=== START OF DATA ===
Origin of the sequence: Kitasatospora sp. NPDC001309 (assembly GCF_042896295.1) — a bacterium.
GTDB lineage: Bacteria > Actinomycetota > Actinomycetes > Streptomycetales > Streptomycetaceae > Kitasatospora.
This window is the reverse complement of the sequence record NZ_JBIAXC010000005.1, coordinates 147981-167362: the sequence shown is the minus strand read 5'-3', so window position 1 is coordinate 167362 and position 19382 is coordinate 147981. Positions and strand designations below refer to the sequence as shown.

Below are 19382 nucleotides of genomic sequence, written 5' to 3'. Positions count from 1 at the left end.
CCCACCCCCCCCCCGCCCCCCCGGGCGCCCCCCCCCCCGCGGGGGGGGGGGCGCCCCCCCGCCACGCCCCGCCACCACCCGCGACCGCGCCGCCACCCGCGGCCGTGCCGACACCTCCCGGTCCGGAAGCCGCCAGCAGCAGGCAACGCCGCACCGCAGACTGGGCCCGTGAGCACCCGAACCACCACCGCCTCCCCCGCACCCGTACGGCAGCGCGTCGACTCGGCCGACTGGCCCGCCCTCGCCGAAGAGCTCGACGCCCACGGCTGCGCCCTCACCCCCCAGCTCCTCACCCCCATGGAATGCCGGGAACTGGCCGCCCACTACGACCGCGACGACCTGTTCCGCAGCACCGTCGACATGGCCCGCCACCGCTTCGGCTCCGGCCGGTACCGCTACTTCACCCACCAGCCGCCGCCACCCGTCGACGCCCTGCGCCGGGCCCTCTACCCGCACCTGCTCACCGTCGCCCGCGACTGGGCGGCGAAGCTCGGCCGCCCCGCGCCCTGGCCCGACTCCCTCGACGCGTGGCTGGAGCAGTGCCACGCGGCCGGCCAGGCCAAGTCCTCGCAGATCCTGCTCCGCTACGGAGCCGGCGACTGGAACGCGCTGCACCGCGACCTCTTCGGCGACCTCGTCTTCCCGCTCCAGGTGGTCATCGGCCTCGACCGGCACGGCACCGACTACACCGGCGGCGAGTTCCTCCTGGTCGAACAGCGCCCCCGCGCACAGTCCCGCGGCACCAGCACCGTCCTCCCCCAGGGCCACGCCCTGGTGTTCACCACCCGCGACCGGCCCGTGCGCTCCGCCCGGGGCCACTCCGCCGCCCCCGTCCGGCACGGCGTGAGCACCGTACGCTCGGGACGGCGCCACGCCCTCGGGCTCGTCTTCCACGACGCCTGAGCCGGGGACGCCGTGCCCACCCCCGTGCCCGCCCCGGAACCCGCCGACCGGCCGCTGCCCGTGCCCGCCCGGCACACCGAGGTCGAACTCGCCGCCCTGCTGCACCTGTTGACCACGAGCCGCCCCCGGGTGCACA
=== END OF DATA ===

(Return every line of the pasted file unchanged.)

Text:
Origin of the sequence: Kitasatospora sp. NPDC001309 (assembly GCF_042896295.1) — a bacterium.
GTDB lineage: Bacteria > Actinomycetota > Actinomycetes > Streptomycetales > Streptomycetaceae > Kitasatospora.
This window is the reverse complement of the sequence record NZ_JBIAXC010000005.1, coordinates 147981-167362: the sequence shown is the minus strand read 5'-3', so window position 1 is coordinate 167362 and position 19382 is coordinate 147981. Positions and strand designations below refer to the sequence as shown.

Below are 19382 nucleotides of genomic sequence, written 5' to 3'. Positions count from 1 at the left end.
CCCACCCCCCCCCCGCCCCCCCGGGCGCCCCCCCCCCCGCGGGGGGGGGGGCGCCCCCCCGCCACGCCCCGCCACCACCCGCGACCGCGCCGCCACCCGCGGCCGTGCCGACACCTCCCGGTCCGGAAGCCGCCAGCAGCAGGCAACGCCGCACCGCAGACTGGGCCCGTGAGCACCCGAACCACCACCGCCTCCCCCGCACCCGTACGGCAGCGCGTCGACTCGGCCGACTGGCCCGCCCTCGCCGAAGAGCTCGACGCCCACGGCTGCGCCCTCACCCCCCAGCTCCTCACCCCCATGGAATGCCGGGAACTGGCCGCCCACTACGACCGCGACGACCTGTTCCGCAGCACCGTCGACATGGCCCGCCACCGCTTCGGCTCCGGCCGGTACCGCTACTTCACCCACCAGCCGCCGCCACCCGTCGACGCCCTGCGCCGGGCCCTCTACCCGCACCTGCTCACCGTCGCCCGCGACTGGGCGGCGAAGCTCGGCCGCCCCGCGCCCTGGCCCGACTCCCTCGACGCGTGGCTGGAGCAGTGCCACGCGGCCGGCCAGGCCAAGTCCTCGCAGATCCTGCTCCGCTACGGAGCCGGCGACTGGAACGCGCTGCACCGCGACCTCTTCGGCGACCTCGTCTTCCCGCTCCAGGTGGTCATCGGCCTCGACCGGCACGGCACCGACTACACCGGCGGCGAGTTCCTCCTGGTCGAACAGCGCCCCCGCGCACAGTCCCGCGGCACCAGCACCGTCCTCCCCCAGGGCCACGCCCTGGTGTTCACCACCCGCGACCGGCCCGTGCGCTCCGCCCGGGGCCACTCCGCCGCCCCCGTCCGGCACGGCGTGAGCACCGTACGCTCGGGACGGCGCCACGCCCTCGGGCTCGTCTTCCACGACGCCTGAGCCGGGGACGCCGTGCCCACCCCCGTGCCCGCCCCGGAACCCGCCGACCGGCCGCTGCCCGTGCCCGCCCGGCACACCGAGGTCGAACTCGCCGCCCTGCTGCACCTGTTGACCACGAGCCGCCCCCGGGTGCACA